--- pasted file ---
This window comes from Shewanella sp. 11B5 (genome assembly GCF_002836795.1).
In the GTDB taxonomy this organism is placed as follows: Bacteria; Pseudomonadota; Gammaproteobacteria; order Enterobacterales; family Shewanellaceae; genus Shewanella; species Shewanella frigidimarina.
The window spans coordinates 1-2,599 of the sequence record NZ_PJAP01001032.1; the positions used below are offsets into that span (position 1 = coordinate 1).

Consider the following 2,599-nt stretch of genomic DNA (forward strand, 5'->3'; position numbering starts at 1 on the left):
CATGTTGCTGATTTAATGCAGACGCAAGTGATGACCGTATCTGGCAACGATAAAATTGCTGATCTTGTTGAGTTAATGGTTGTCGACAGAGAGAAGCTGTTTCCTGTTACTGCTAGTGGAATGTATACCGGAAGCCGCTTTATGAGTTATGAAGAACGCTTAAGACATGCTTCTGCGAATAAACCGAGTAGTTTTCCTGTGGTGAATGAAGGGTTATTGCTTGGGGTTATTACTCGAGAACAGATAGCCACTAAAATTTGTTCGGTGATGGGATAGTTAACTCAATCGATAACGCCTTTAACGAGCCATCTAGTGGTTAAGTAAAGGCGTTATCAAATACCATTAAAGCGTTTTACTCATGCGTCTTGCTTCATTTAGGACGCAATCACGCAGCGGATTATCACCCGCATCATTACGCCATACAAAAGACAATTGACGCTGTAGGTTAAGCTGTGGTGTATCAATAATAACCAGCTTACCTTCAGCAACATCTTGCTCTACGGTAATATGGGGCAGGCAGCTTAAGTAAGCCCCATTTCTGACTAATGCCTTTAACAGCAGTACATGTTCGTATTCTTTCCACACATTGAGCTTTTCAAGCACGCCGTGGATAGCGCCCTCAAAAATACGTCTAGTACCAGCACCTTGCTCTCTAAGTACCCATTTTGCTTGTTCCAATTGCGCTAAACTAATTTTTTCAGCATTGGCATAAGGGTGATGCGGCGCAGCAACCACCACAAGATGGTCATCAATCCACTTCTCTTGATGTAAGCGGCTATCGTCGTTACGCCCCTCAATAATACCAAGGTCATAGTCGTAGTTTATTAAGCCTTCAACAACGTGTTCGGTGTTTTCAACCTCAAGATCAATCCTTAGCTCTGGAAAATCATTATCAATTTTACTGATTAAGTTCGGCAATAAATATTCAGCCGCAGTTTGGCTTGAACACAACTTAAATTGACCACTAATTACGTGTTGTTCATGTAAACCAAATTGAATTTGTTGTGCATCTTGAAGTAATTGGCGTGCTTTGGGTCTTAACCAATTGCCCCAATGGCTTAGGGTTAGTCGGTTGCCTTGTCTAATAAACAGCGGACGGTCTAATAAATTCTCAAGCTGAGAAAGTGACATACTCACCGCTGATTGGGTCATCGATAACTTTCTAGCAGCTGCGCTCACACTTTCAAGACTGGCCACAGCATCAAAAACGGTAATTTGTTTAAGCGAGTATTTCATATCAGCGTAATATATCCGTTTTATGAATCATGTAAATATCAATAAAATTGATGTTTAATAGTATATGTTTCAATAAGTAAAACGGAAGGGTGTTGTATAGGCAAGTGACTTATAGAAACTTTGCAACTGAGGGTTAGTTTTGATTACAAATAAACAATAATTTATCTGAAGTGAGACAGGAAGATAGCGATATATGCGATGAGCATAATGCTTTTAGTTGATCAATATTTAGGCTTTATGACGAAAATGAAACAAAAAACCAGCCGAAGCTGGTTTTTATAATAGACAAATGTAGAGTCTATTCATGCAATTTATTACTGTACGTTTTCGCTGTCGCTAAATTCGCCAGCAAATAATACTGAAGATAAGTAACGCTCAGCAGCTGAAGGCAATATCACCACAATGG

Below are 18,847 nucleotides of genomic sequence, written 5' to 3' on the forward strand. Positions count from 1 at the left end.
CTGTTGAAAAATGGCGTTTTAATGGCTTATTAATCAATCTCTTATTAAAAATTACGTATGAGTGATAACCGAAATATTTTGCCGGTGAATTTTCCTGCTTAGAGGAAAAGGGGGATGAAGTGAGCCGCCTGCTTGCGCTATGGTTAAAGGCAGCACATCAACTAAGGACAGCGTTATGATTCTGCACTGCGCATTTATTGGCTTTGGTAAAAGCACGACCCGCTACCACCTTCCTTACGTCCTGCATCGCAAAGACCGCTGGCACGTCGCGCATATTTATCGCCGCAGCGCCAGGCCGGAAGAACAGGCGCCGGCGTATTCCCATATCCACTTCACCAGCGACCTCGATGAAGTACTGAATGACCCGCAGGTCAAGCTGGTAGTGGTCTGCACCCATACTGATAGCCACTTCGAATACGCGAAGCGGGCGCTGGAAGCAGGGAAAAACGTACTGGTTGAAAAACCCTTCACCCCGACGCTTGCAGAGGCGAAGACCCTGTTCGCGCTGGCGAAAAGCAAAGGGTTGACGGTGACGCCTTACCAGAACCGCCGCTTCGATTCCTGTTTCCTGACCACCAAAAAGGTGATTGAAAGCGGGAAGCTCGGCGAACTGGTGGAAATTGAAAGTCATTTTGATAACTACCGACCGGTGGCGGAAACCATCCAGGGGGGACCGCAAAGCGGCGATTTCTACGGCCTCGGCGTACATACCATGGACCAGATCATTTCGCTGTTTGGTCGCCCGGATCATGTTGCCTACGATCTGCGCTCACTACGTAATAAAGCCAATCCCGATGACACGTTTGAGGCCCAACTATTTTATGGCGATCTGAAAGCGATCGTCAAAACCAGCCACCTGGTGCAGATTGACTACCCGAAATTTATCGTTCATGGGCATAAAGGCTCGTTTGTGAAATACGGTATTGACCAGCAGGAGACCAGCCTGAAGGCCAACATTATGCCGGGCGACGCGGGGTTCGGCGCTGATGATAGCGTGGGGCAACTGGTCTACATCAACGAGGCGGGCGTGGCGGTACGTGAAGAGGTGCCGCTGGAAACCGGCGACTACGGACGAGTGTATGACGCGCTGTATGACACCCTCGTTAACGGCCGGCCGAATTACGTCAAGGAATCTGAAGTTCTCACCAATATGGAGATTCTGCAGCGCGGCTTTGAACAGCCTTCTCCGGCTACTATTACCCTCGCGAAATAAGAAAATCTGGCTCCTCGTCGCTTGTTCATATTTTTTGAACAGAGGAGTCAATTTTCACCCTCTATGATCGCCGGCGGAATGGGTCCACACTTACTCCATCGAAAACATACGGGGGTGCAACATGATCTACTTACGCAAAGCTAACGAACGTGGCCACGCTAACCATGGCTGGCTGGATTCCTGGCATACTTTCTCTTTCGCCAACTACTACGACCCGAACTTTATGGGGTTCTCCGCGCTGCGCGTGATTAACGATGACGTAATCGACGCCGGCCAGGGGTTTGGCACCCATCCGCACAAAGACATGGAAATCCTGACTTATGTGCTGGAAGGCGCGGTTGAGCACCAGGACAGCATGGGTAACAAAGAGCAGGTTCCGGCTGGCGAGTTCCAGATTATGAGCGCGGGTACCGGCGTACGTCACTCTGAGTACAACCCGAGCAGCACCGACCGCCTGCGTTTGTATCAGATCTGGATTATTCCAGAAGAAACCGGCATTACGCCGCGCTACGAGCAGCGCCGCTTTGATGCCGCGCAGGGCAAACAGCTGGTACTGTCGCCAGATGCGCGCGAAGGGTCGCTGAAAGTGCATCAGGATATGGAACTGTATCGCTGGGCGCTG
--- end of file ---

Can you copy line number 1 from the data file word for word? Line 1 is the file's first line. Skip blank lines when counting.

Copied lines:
This window comes from Shewanella sp. 11B5 (genome assembly GCF_002836795.1).